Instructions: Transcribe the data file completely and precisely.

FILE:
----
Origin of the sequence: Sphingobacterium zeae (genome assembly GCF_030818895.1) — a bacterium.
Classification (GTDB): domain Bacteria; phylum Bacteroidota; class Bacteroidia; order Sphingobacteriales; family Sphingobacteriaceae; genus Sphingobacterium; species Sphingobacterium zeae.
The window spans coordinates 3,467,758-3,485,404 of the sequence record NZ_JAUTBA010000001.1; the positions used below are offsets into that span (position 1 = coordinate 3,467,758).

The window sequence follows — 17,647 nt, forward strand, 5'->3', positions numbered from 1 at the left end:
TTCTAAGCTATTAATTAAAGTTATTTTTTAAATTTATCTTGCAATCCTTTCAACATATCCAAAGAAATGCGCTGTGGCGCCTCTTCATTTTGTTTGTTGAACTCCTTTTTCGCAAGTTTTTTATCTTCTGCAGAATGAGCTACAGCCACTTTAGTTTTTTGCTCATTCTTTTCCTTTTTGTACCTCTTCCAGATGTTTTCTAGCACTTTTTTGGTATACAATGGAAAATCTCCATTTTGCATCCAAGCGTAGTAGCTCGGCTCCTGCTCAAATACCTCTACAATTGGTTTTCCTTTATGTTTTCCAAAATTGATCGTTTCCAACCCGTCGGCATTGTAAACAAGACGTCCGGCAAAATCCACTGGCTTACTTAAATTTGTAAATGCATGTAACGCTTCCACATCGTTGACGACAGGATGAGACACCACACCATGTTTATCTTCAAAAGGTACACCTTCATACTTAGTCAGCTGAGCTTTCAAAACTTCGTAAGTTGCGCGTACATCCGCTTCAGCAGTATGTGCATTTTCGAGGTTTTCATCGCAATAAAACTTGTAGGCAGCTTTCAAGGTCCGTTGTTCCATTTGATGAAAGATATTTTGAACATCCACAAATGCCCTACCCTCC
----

Origin of the sequence: Sphingobacterium zeae (genome assembly GCF_030818895.1) — a bacterium.
Classification (GTDB): domain Bacteria; phylum Bacteroidota; class Bacteroidia; order Sphingobacteriales; family Sphingobacteriaceae; genus Sphingobacterium; species Sphingobacterium zeae.
The window spans coordinates 3,467,758-3,485,404 of the sequence record NZ_JAUTBA010000001.1; the positions used below are offsets into that span (position 1 = coordinate 3,467,758).

The window sequence follows — 17,647 nt, forward strand, 5'->3', positions numbered from 1 at the left end:
TTCTAAGCTATTAATTAAAGTTATTTTTTAAATTTATCTTGCAATCCTTTCAACATATCCAAAGAAATGCGCTGTGGCGCCTCTTCATTTTGTTTGTTGAACTCCTTTTTCGCAAGTTTTTTATCTTCTGCAGAATGAGCTACAGCCACTTTAGTTTTTTGCTCATTCTTTTCCTTTTTGTACCTCTTCCAGATGTTTTCTAGCACTTTTTTGGTATACAATGGAAAATCTCCATTTTGCATCCAAGCGTAGTAGCTCGGCTCCTGCTCAAATACCTCTACAATTGGTTTTCCTTTATGTTTTCCAAAATTGATCGTTTCCAACCCGTCGGCATTGTAAACAAGACGTCCGGCAAAATCCACTGGCTTACTTAAATTTGTAAATGCATGTAACGCTTCCACATCGTTGACGACAGGATGAGACACCACACCATGTTTATCTTCAAAAGGTACACCTTCATACTTAGTCAGCTGAGCTTTCAAAACTTCGTAAGTTGCGCGTACATCCGCTTCAGCAGTATGTGCATTTTCGAGGTTTTCATCGCAATAAAACTTGTAGGCAGCTTTCAAGGTCCGTTGTTCCATTTGATGAAAGATATTTTGAACATCCACAAATGCCCTACCCTCC